Lifes small coincidences, imperceptible nuances that bind us together, are really quite small, very small and the very smallest can be the most powerful.
It's been nearly a year since the death of my mother. She was not only the best but the only one you get and to say I still miss her is one of the understatements of the century if not the millennium but, as I know, she would not have wanted me to stand still. She used to say 'S*D it, you're only this way once, so enjoy and get on with it.' which always cheered me up and made me laugh.
So today, when I was tidying out my box, I found something that made me stop and stand still. A Lego brick. A single bright yellow one, slightly faded but, at around 40 years old, still in perfect condition and ready for use. It was the only thing left from my first set bought for me by my mum on my fifth birthday. The others were given to the hospital. 'Pick six of your favourite toys and we will take the rest to the hospital for the other kids to play with!' she said when we moved for the umpteenth time again in one single year. But this one - just a bit brighter then all the other yellow ones in the box - was kept by me. It's the only thing I have left from my early childhood and from that period; something that binds me to her. That's what growing up as an army brat was all about in the 1960s -70s. Dad got a posting and mum and I followed. New house, new school, maybe a new country even, but still never putting down the roots for later in life.
I spent at least an hour holding this yellow brick remembering the memories. Not just the bad memories but some I hadn't thought about for a long time and, in the intervening years, the sharpness about these memories was still there. It was somewhere I didn't want to go really! But go there I went and it hurt. It hurt then and it still hurts now! Strange to feel anger, after what must be 30 years, to your mum.
The phone rings and it's family - the sort of distant family that you only see once in a blue moon or, in this case, 22 years.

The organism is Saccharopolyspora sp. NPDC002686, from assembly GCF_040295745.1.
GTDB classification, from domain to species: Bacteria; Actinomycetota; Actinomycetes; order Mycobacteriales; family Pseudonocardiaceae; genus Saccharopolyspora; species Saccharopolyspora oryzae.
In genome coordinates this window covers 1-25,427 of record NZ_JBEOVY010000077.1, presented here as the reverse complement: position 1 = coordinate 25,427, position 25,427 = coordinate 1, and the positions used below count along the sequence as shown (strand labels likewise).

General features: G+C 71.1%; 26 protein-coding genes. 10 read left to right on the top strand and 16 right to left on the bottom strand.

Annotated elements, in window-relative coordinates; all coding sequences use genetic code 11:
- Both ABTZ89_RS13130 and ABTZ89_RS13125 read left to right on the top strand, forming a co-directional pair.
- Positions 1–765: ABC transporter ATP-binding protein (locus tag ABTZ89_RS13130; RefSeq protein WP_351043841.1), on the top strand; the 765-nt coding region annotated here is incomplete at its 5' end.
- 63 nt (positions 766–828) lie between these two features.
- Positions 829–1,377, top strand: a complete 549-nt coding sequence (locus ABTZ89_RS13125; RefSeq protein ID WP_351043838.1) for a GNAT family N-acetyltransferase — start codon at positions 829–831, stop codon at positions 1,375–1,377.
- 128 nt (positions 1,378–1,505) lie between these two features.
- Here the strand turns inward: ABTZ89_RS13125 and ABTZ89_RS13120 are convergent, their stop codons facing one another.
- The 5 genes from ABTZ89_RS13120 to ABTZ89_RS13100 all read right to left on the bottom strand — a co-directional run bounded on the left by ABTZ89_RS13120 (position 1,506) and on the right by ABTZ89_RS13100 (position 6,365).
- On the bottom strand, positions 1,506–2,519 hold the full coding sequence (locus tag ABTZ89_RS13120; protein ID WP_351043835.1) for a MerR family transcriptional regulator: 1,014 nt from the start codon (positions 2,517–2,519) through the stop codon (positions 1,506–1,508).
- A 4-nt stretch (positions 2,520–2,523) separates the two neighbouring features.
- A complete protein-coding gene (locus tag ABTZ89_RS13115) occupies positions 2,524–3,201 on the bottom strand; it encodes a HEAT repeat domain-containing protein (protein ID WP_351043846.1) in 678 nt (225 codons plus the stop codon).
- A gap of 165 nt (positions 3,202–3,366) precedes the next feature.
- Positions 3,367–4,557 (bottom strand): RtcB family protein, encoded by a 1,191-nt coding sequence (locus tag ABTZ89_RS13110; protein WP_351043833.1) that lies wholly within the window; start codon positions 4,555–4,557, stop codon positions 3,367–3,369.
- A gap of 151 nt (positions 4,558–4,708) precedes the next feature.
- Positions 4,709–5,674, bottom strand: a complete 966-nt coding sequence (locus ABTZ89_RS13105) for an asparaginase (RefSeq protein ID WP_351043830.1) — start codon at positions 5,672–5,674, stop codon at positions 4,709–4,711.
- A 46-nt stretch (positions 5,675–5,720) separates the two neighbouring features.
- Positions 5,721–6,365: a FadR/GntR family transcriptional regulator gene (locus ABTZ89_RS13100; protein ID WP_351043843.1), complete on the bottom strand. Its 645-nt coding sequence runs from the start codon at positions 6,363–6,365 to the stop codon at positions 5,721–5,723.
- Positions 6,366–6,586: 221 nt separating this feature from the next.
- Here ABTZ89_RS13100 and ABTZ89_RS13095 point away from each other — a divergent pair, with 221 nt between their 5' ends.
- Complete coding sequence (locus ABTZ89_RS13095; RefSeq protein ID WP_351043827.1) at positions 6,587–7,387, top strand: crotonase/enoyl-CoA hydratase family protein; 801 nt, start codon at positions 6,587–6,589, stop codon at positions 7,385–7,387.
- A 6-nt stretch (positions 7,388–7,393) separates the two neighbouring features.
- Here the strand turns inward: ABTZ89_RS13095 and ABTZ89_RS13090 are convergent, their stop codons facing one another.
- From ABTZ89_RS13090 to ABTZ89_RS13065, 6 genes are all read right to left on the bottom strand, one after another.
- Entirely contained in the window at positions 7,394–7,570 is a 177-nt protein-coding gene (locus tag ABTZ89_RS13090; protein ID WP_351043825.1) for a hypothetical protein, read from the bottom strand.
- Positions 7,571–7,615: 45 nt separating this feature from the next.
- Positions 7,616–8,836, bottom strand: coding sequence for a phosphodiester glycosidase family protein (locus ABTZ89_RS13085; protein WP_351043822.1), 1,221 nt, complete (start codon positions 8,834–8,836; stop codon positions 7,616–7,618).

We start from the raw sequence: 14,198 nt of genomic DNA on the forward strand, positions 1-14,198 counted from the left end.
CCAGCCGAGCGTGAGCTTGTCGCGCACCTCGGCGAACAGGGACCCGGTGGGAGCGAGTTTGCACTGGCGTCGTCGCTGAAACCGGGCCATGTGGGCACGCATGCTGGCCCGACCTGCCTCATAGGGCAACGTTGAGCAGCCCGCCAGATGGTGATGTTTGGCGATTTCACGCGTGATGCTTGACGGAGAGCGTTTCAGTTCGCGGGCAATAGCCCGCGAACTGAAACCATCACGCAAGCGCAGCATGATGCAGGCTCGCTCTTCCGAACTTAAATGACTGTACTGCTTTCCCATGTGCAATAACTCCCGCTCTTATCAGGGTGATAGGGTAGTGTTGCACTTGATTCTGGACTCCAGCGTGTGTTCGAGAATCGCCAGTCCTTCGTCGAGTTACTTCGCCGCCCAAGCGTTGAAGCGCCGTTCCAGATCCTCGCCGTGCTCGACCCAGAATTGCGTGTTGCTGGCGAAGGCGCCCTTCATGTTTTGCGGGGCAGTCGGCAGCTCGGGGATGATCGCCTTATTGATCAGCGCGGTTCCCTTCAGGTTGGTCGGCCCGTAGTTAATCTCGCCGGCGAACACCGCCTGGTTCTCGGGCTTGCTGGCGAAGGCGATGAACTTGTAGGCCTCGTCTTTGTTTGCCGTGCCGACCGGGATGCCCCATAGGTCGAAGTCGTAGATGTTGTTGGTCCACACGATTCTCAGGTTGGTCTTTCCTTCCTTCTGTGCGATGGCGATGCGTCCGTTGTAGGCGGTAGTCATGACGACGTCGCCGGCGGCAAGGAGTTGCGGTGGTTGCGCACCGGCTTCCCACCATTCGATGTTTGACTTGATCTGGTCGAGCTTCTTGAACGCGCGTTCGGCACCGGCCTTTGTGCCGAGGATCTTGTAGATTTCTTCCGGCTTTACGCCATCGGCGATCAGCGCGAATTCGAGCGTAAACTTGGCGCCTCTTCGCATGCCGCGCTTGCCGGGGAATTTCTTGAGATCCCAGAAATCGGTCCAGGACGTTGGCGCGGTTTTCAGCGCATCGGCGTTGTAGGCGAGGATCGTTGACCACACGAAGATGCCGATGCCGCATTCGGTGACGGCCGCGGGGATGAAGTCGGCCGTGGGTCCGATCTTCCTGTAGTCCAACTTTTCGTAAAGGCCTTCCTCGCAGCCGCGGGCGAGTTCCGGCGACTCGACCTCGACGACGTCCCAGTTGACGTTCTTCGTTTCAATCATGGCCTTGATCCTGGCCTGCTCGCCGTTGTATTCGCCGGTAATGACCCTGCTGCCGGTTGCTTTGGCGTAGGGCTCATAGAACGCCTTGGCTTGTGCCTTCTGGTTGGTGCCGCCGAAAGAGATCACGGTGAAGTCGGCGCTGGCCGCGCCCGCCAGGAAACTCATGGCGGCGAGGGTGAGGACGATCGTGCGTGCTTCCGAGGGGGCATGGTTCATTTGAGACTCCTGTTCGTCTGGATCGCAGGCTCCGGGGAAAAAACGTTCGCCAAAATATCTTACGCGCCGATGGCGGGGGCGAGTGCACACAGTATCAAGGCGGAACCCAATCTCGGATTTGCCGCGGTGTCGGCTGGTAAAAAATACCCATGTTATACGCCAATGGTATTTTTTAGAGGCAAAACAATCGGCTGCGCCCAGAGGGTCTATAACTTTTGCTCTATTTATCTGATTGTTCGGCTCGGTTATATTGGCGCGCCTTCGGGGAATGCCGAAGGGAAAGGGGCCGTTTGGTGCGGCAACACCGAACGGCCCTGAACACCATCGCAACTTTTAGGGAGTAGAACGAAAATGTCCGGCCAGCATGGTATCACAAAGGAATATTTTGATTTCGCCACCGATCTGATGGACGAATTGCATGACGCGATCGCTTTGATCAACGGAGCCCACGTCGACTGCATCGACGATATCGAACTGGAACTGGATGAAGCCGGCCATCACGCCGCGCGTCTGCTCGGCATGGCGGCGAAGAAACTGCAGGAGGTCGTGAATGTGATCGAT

'We're coming for Christmas this year and we're staying not too far from you so we can visit you and the rest of the family and, by the way, how's your mum? She used to write regularly to us! Is she ok? It's been just over a year since we had a letter from her.'
There's this silence, much too long and I answer telling them that mum had died almost a year ago. Silence again, far too long to be comfortable. Aunty Rose picks up the phone and says:
'Hello? Jack, are you there, Jack? Are you ok! Jack?'
I drop my brick. I watch it fall like it's in slow motion, like some film's special effect. I try to answer but nothing comes out of my mouth. A head full of thoughts but nothing to say. Again I hear on the phone:
'Jack, are you all right?'
Again I can't answer. The Lego brick hits the floor and breaks into 3 pieces. The plastic it's made from has become brittle and its breakage brings me to answer the phone.
'I'm fine.' I say and everything accelerates back into normal speed.
'So we will be over in time for Christmas, then, and we will be staying in a holiday cottage near you, too. That's going to be nice' says Rose.
'It will, and it will be a good Christmas having mums sister around.' I say, not really hearing. Then the call ends. I pick up the pieces and place them into a small freezer bag and then back into my box!
Mums sister Rose had never told the rest of the family that mum had died. She knew about it for a whole year and never told the family there. I always knew she was a strange one, Rose. I remember when I was a kid of 5, at some Christmas get-together at her house. A sweet jar was being passed around and, when it got to me, she came over and told me to put the sweets back in the jar! I dropped it on the floor then, again the same thing, watched this sweet in slow motion fall to the floor and break into 3 pieces!
This day has been disturbing for me as I tell all to my missus.
'Do you want to walk the dogs (GOD BLESS'UM) with me tonight?' she says.
'Yeah, why not!' I say. I fetch the dogs (GOD BLESS'UM) leads and she fetches the wellies. The back garden is damp and the sun now has no heat so we need our fleeces. So out into the world.
'So what made you drop that yellow brick?' my missus asks.
'Rose never told the rest of the family about mums death and it was just a little shock to the system.' I say. There's a look of horror and shock on my missus face and then she grabs my hand and stops walking.
'Promise me one thing - and only one thing!' she says with the most serious face she has ever worn, ever!
'Ok, what's that?' I say.
'You never change, ever!' she says.
'OK' I say. I receive a look straight out of the Old Testament, Biblical in severity, piercing to my very soul. 'OK I WON'T CHANGE. I swear and promise.' I say.
'Good' she says 'What do you fancy for tea, when we get back from this walk?'
'Fish and chips. I have the money on me and we could stop off on the way back. We could even sit on the wall and have a quick snog.' I say.
'The fish and chips is enough.' she says, smacks my bum and runs off with me in chase, followed by the dogs (GOD BLESS'UM).